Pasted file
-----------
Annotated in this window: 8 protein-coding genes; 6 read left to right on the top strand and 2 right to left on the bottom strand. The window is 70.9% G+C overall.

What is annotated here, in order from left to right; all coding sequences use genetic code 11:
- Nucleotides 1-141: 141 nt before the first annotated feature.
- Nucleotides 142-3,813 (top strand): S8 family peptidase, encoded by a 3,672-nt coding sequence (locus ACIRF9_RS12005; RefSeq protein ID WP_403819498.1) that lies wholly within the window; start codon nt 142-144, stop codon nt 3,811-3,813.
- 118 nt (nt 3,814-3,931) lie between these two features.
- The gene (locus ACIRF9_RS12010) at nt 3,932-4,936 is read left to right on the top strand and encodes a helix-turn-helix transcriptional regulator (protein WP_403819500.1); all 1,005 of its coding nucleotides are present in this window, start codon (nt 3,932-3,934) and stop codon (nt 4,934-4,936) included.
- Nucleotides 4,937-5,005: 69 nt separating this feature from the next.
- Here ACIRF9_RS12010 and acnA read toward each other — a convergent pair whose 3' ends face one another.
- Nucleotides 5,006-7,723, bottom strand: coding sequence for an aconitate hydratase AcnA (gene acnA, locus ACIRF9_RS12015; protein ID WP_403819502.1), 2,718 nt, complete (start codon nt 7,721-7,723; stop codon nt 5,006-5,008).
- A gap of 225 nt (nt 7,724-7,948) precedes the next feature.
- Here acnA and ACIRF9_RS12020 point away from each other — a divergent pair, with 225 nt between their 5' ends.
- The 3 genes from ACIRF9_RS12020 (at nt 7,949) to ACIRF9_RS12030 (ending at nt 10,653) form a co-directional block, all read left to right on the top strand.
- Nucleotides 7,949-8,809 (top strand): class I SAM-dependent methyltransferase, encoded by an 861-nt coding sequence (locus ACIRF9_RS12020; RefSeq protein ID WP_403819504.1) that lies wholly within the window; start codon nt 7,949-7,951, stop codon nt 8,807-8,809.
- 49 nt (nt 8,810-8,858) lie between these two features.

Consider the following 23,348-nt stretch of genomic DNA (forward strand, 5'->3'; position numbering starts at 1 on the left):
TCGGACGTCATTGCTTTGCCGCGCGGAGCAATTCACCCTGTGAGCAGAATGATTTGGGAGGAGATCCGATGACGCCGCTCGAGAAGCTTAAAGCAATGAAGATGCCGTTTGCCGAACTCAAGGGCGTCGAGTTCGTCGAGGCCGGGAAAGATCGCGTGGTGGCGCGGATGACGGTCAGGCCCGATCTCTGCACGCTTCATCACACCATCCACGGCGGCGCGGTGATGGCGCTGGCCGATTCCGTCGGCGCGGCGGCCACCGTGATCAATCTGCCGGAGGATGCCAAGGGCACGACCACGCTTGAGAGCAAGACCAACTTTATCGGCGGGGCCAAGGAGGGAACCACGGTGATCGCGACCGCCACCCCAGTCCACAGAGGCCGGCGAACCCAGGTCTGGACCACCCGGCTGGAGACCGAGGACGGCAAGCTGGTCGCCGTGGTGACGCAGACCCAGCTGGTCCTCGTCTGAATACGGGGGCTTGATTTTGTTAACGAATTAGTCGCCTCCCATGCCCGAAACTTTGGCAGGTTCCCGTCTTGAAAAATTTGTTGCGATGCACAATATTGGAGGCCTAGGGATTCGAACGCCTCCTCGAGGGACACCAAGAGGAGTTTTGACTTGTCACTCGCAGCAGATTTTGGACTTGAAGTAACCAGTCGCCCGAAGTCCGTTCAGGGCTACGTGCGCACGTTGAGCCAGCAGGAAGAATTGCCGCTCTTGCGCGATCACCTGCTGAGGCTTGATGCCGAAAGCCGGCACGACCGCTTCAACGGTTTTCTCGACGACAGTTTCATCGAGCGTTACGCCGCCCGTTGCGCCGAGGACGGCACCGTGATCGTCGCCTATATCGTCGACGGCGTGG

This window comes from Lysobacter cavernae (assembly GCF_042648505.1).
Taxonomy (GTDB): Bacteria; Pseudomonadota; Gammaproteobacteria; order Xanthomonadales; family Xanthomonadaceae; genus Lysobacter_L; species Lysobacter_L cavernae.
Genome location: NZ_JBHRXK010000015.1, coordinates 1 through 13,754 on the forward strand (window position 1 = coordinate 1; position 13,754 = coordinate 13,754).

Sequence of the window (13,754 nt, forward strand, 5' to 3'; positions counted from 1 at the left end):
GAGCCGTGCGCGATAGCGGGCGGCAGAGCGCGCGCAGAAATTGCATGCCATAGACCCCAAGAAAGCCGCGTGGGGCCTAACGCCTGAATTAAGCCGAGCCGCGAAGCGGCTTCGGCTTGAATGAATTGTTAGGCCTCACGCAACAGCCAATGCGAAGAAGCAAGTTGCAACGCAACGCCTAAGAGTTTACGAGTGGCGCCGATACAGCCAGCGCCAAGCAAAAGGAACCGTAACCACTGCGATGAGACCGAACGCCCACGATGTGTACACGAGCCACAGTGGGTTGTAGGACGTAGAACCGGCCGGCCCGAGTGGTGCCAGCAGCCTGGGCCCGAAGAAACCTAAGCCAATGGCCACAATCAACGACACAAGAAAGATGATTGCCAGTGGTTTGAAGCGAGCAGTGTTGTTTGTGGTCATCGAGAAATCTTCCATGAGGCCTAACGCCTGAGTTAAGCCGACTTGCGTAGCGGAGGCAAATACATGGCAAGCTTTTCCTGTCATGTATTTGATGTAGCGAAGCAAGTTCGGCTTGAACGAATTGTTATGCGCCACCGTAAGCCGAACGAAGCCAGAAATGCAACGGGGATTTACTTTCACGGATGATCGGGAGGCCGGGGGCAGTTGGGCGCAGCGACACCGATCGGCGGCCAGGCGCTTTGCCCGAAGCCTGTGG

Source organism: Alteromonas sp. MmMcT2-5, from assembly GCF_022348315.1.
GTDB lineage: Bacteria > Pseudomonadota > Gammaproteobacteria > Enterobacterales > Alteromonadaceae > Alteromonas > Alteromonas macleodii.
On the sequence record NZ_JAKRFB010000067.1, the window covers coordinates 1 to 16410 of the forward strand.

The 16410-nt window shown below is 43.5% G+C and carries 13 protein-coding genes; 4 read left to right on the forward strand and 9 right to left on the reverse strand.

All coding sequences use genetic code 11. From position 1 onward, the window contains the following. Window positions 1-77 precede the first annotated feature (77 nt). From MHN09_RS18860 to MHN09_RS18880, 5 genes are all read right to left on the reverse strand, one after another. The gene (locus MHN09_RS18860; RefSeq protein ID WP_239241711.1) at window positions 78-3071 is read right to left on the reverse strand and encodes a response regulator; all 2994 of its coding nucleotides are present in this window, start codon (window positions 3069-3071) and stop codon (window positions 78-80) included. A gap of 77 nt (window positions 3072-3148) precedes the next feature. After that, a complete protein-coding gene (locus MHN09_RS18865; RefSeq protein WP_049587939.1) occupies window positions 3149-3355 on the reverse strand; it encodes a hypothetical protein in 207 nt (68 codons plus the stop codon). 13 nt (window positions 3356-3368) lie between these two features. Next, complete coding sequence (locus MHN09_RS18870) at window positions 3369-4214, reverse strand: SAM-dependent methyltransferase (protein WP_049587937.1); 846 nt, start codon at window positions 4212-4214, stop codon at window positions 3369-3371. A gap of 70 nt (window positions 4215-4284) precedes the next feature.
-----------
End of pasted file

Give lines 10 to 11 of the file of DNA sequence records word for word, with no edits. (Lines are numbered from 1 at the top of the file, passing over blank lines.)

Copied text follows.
- A gap of 225 nt (nt 7,724-7,948) precedes the next feature.
- Here acnA and ACIRF9_RS12020 point away from each other — a divergent pair, with 225 nt between their 5' ends.